FC: Yeah. They were all national treasures that died dirt poor. It took the British Invasion in the mid ‘60’s to bring it back to us in a form we could understand with white guys playing it, you know?

            I’ve always liked it because it’s unlearned and raw but it’s got more soul than anything. It’s like Folk Art. I love Folk Art. I once saw these two little straw sculptures. One was a male, the other was a female, both were about six inches tall. One was pre-Ming Dynasty China and the other was 1940’s Appalachia. If you had them side by side it looked exactly like the same person made them. And that’s kind of why I like The Blues so much. You’ve got these Delta dudes who’ve barely got an idea of how to tune a guitar, but they’re pouring their feelings out with it. To be able to do something that strong is amazing. You can’t stop creativity. You can’t even stifle it. Not true creativity.
Fleetwood Woman in Boat

            The Impressionist Era in Paris in the late 1800’s was a bloom of art, an explosion of creativity. A similar thing happened not a hundred years later in the Mississippi Delta, this Fleetwood Tambourinebloom of creativity. But it was not recognized at the time. It was a struggle all the way with all the restraints and prejudices, yet that form was able to squeeze through all that s*** man, and become a driving force in music. And probably 99 percent of Americans who like blues have absolutely no idea of how it started and the forgotten masters of it like Bukka White, Furry Lewis, Charley Patton and Blind Willie Johnson.

            MS: You do a lot of work on tin. What’s the attraction?

            FC: I still do a lot of canvas work and drawings. And, Mark, a lot of stuff that I do never gets seen. I’ve got a lot of clients and all they want is a one of a kind. They’re my collectors and they don’t want anybody to have a copy. And that’s sort of what this show is about. I’m taking a lot of stuff I normally wouldn’t take.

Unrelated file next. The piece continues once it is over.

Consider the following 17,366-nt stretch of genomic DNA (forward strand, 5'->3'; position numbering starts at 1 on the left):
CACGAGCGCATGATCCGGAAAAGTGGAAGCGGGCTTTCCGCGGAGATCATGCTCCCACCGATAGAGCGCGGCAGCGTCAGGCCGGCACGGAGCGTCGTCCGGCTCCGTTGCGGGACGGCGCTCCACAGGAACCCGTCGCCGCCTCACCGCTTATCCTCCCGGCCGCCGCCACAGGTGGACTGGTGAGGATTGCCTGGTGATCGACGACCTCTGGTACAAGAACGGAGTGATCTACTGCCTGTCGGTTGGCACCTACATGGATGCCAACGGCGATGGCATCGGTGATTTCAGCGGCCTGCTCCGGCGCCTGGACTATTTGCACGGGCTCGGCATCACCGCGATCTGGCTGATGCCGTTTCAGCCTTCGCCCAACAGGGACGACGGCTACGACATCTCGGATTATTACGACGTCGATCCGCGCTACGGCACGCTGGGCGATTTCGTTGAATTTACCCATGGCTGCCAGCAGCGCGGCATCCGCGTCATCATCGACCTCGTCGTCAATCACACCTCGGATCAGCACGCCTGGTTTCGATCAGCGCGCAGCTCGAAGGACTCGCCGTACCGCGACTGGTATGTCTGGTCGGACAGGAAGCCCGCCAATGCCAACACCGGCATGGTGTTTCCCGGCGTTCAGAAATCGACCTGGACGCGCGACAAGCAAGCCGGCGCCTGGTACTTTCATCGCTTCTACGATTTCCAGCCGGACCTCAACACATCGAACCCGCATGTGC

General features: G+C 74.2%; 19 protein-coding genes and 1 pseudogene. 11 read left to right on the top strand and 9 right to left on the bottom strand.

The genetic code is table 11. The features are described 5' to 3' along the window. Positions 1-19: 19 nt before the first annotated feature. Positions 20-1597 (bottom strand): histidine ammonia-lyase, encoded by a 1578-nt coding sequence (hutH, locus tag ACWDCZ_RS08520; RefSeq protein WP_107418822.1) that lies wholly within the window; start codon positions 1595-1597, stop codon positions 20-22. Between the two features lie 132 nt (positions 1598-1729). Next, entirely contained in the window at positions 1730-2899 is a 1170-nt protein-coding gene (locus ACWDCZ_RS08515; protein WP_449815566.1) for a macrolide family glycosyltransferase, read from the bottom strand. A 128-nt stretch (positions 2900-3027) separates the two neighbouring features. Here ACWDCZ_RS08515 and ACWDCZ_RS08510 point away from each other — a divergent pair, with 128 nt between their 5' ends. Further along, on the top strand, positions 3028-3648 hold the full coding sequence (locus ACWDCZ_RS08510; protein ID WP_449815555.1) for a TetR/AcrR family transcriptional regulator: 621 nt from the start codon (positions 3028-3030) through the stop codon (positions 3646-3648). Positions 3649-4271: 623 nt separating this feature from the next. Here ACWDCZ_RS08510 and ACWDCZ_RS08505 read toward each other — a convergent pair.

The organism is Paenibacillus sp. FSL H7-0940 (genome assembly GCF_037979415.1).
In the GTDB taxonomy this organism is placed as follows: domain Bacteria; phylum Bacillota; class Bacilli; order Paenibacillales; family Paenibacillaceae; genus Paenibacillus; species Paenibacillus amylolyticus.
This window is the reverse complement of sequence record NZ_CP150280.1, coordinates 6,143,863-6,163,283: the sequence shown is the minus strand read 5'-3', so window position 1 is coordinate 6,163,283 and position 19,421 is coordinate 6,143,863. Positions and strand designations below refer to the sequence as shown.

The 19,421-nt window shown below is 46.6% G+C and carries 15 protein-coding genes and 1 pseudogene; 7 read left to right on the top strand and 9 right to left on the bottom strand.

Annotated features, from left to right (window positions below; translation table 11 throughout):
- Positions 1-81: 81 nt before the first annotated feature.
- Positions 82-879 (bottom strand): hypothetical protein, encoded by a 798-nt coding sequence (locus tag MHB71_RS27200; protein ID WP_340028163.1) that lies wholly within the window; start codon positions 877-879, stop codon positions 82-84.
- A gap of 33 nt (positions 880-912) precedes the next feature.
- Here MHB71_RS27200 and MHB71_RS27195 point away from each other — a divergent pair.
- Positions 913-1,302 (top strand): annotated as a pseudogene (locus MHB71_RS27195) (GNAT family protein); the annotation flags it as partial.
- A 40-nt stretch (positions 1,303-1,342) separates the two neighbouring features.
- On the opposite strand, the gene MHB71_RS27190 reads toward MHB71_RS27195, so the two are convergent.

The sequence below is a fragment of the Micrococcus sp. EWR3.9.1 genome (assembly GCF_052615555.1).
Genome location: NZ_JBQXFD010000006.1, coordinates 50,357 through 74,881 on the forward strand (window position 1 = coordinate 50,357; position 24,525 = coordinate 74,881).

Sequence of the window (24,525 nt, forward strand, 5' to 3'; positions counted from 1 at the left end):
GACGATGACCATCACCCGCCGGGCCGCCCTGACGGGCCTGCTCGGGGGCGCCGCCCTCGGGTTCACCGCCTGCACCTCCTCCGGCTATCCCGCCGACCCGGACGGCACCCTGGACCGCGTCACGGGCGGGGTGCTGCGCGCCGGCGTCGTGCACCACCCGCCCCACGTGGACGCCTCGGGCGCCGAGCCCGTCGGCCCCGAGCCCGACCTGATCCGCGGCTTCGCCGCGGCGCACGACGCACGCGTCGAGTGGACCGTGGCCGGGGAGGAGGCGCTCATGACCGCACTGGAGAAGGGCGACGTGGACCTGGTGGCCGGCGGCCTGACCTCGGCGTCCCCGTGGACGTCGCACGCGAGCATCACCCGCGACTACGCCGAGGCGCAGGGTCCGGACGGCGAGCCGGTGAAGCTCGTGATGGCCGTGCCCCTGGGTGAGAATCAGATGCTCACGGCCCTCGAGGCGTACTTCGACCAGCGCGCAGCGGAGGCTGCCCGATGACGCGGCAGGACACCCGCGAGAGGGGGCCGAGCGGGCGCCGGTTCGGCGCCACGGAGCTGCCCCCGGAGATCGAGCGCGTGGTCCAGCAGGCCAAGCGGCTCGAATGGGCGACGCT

But I like the tin because of the immediacy of a feeling in a way. It amps the piece into an artifact, so to speak, if it’s done right. I’m an artist. It’s the struggle and the complication and the challenge for me. Canvas? You pretty much know what that surface is going to be. It’s the same every time. I got into tin about 15 years ago with the House of Blues. They wanted me to do a show with blues characters and I thought, what better way to do it than on tin?

            With tin each surface is a different surface and a unique challenge. I like that challenge Fleetwood Miles Davisbecause I get complacent with a lot of stuff. I guess it’s my ADD kicking in.

            MS: Is that a good thing?

            FC: Sometimes. Sometimes because it keeps you looking. Complacency is the worst thing that can happen to an artist. If I’m halfway through a piece and I feel the battle’s won, it’s like, call in the clean-up crew. Then it’s hard to finish. I feel as I get older, it gets harder to finish things. That’s why a lot of artists are abstract. They can quit at any point. It’s like [Jackson]Pollack. Someone asked him, “How do you know when you’re finished?” And he said, “How do you know when you’re done making love?” The thrill is gone, man. The thrill is gone.

Meet the artist at USCB’s Center for the Arts, Thursday March 8th from 5:30-7:30 with Catering by Debbi Covington.